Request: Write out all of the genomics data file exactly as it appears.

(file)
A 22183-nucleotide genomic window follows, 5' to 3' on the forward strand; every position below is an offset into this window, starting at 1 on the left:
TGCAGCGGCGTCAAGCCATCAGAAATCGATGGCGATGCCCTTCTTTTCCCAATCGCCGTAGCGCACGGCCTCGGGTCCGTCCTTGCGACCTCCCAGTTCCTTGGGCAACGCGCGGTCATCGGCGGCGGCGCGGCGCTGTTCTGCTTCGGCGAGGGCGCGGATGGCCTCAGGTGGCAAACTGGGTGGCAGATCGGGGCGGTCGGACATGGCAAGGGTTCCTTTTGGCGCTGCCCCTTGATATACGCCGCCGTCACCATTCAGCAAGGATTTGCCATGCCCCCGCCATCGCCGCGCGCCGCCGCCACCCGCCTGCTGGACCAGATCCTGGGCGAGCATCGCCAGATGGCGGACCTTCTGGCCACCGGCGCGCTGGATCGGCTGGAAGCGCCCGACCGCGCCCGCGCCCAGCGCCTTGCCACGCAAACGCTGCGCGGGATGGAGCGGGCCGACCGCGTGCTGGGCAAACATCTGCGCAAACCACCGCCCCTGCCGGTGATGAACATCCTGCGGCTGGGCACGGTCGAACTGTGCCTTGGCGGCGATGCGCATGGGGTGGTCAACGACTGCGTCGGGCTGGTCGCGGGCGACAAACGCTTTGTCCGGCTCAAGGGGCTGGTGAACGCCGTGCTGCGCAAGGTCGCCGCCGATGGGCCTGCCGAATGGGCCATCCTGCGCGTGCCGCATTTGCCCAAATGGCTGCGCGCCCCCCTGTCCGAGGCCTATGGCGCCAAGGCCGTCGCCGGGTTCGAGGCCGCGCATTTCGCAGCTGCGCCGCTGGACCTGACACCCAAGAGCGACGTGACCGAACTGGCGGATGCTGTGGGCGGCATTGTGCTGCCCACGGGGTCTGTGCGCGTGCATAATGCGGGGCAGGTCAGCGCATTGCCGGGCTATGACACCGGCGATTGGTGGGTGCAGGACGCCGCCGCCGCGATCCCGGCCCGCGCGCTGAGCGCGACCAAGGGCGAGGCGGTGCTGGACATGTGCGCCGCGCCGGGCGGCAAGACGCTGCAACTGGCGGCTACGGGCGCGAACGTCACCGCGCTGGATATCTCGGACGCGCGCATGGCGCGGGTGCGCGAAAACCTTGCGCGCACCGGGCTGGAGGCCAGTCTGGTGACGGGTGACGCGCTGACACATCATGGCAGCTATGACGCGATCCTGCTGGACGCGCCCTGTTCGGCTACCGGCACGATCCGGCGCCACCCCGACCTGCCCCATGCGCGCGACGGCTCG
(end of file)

A 22183-nucleotide genomic window follows, 5' to 3' on the forward strand; every position below is an offset into this window, starting at 1 on the left:
TGCAGCGGCGTCAAGCCATCAGAAATCGATGGCGATGCCCTTCTTTTCCCAATCGCCGTAGCGCACGGCCTCGGGTCCGTCCTTGCGACCTCCCAGTTCCTTGGGCAACGCGCGGTCATCGGCGGCGGCGCGGCGCTGTTCTGCTTCGGCGAGGGCGCGGATGGCCTCAGGTGGCAAACTGGGTGGCAGATCGGGGCGGTCGGACATGGCAAGGGTTCCTTTTGGCGCTGCCCCTTGATATACGCCGCCGTCACCATTCAGCAAGGATTTGCCATGCCCCCGCCATCGCCGCGCGCCGCCGCCACCCGCCTGCTGGACCAGATCCTGGGCGAGCATCGCCAGATGGCGGACCTTCTGGCCACCGGCGCGCTGGATCGGCTGGAAGCGCCCGACCGCGCCCGCGCCCAGCGCCTTGCCACGCAAACGCTGCGCGGGATGGAGCGGGCCGACCGCGTGCTGGGCAAACATCTGCGCAAACCACCGCCCCTGCCGGTGATGAACATCCTGCGGCTGGGCACGGTCGAACTGTGCCTTGGCGGCGATGCGCATGGGGTGGTCAACGACTGCGTCGGGCTGGTCGCGGGCGACAAACGCTTTGTCCGGCTCAAGGGGCTGGTGAACGCCGTGCTGCGCAAGGTCGCCGCCGATGGGCCTGCCGAATGGGCCATCCTGCGCGTGCCGCATTTGCCCAAATGGCTGCGCGCCCCCCTGTCCGAGGCCTATGGCGCCAAGGCCGTCGCCGGGTTCGAGGCCGCGCATTTCGCAGCTGCGCCGCTGGACCTGACACCCAAGAGCGACGTGACCGAACTGGCGGATGCTGTGGGCGGCATTGTGCTGCCCACGGGGTCTGTGCGCGTGCATAATGCGGGGCAGGTCAGCGCATTGCCGGGCTATGACACCGGCGATTGGTGGGTGCAGGACGCCGCCGCCGCGATCCCGGCCCGCGCGCTGAGCGCGACCAAGGGCGAGGCGGTGCTGGACATGTGCGCCGCGCCGGGCGGCAAGACGCTGCAACTGGCGGCTACGGGCGCGAACGTCACCGCGCTGGATATCTCGGACGCGCGCATGGCGCGGGTGCGCGAAAACCTTGCGCGCACCGGGCTGGAGGCCAGTCTGGTGACGGGTGACGCGCTGACACATCATGGCAGCTATGACGCGATCCTGCTGGACGCGCCCTGTTCGGCTACCGGCACGATCCGGCGCCACCCCGACCTGCCCCATGCGCGCGACGGCTCG